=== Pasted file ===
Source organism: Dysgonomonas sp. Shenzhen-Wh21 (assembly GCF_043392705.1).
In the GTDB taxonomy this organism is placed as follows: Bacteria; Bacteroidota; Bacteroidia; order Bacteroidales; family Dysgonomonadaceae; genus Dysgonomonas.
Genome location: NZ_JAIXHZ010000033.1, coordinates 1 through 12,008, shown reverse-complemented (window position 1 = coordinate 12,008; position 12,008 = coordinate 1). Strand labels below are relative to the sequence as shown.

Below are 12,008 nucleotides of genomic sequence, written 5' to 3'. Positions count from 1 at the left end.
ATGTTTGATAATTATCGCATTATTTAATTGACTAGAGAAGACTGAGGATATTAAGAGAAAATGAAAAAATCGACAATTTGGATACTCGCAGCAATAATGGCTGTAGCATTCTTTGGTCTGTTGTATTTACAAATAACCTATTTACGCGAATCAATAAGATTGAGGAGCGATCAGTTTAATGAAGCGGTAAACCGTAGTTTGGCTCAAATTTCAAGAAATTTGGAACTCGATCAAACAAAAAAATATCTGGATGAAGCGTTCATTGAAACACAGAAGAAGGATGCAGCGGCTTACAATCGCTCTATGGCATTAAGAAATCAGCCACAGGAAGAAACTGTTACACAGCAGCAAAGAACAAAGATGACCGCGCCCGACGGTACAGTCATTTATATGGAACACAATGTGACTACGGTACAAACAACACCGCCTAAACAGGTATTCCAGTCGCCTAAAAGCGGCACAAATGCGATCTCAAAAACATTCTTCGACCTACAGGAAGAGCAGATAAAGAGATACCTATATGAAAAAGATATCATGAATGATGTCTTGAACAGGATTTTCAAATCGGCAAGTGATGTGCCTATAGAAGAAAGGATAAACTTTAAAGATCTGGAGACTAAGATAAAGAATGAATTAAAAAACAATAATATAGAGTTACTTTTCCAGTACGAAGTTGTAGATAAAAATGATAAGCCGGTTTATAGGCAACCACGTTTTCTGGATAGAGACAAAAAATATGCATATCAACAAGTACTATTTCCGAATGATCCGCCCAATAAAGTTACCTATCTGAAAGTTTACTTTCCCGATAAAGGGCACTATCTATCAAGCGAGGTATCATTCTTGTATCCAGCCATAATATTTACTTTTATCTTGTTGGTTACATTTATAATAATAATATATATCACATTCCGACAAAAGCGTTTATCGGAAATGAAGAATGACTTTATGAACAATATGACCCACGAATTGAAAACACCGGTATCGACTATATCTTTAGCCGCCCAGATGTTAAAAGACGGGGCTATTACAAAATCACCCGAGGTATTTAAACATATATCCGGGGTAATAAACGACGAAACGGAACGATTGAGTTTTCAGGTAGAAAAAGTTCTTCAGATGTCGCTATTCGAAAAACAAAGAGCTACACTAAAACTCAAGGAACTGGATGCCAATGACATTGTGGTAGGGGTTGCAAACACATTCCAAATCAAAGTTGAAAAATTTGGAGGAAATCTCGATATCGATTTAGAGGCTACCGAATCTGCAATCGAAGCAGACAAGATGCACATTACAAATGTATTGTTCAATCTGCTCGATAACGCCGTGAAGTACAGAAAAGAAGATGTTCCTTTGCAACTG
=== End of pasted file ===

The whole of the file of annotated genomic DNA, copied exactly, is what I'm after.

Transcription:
Source organism: Dysgonomonas sp. Shenzhen-Wh21 (assembly GCF_043392705.1).
In the GTDB taxonomy this organism is placed as follows: Bacteria; Bacteroidota; Bacteroidia; order Bacteroidales; family Dysgonomonadaceae; genus Dysgonomonas.
Genome location: NZ_JAIXHZ010000033.1, coordinates 1 through 12,008, shown reverse-complemented (window position 1 = coordinate 12,008; position 12,008 = coordinate 1). Strand labels below are relative to the sequence as shown.

Below are 12,008 nucleotides of genomic sequence, written 5' to 3'. Positions count from 1 at the left end.
ATGTTTGATAATTATCGCATTATTTAATTGACTAGAGAAGACTGAGGATATTAAGAGAAAATGAAAAAATCGACAATTTGGATACTCGCAGCAATAATGGCTGTAGCATTCTTTGGTCTGTTGTATTTACAAATAACCTATTTACGCGAATCAATAAGATTGAGGAGCGATCAGTTTAATGAAGCGGTAAACCGTAGTTTGGCTCAAATTTCAAGAAATTTGGAACTCGATCAAACAAAAAAATATCTGGATGAAGCGTTCATTGAAACACAGAAGAAGGATGCAGCGGCTTACAATCGCTCTATGGCATTAAGAAATCAGCCACAGGAAGAAACTGTTACACAGCAGCAAAGAACAAAGATGACCGCGCCCGACGGTACAGTCATTTATATGGAACACAATGTGACTACGGTACAAACAACACCGCCTAAACAGGTATTCCAGTCGCCTAAAAGCGGCACAAATGCGATCTCAAAAACATTCTTCGACCTACAGGAAGAGCAGATAAAGAGATACCTATATGAAAAAGATATCATGAATGATGTCTTGAACAGGATTTTCAAATCGGCAAGTGATGTGCCTATAGAAGAAAGGATAAACTTTAAAGATCTGGAGACTAAGATAAAGAATGAATTAAAAAACAATAATATAGAGTTACTTTTCCAGTACGAAGTTGTAGATAAAAATGATAAGCCGGTTTATAGGCAACCACGTTTTCTGGATAGAGACAAAAAATATGCATATCAACAAGTACTATTTCCGAATGATCCGCCCAATAAAGTTACCTATCTGAAAGTTTACTTTCCCGATAAAGGGCACTATCTATCAAGCGAGGTATCATTCTTGTATCCAGCCATAATATTTACTTTTATCTTGTTGGTTACATTTATAATAATAATATATATCACATTCCGACAAAAGCGTTTATCGGAAATGAAGAATGACTTTATGAACAATATGACCCACGAATTGAAAACACCGGTATCGACTATATCTTTAGCCGCCCAGATGTTAAAAGACGGGGCTATTACAAAATCACCCGAGGTATTTAAACATATATCCGGGGTAATAAACGACGAAACGGAACGATTGAGTTTTCAGGTAGAAAAAGTTCTTCAGATGTCGCTATTCGAAAAACAAAGAGCTACACTAAAACTCAAGGAACTGGATGCCAATGACATTGTGGTAGGGGTTGCAAACACATTCCAAATCAAAGTTGAAAAATTTGGAGGAAATCTCGATATCGATTTAGAGGCTACCGAATCTGCAATCGAAGCAGACAAGATGCACATTACAAATGTATTGTTCAATCTGCTCGATAACGCCGTGAAGTACAGAAAAGAAGATGTTCCTTTGCAACTG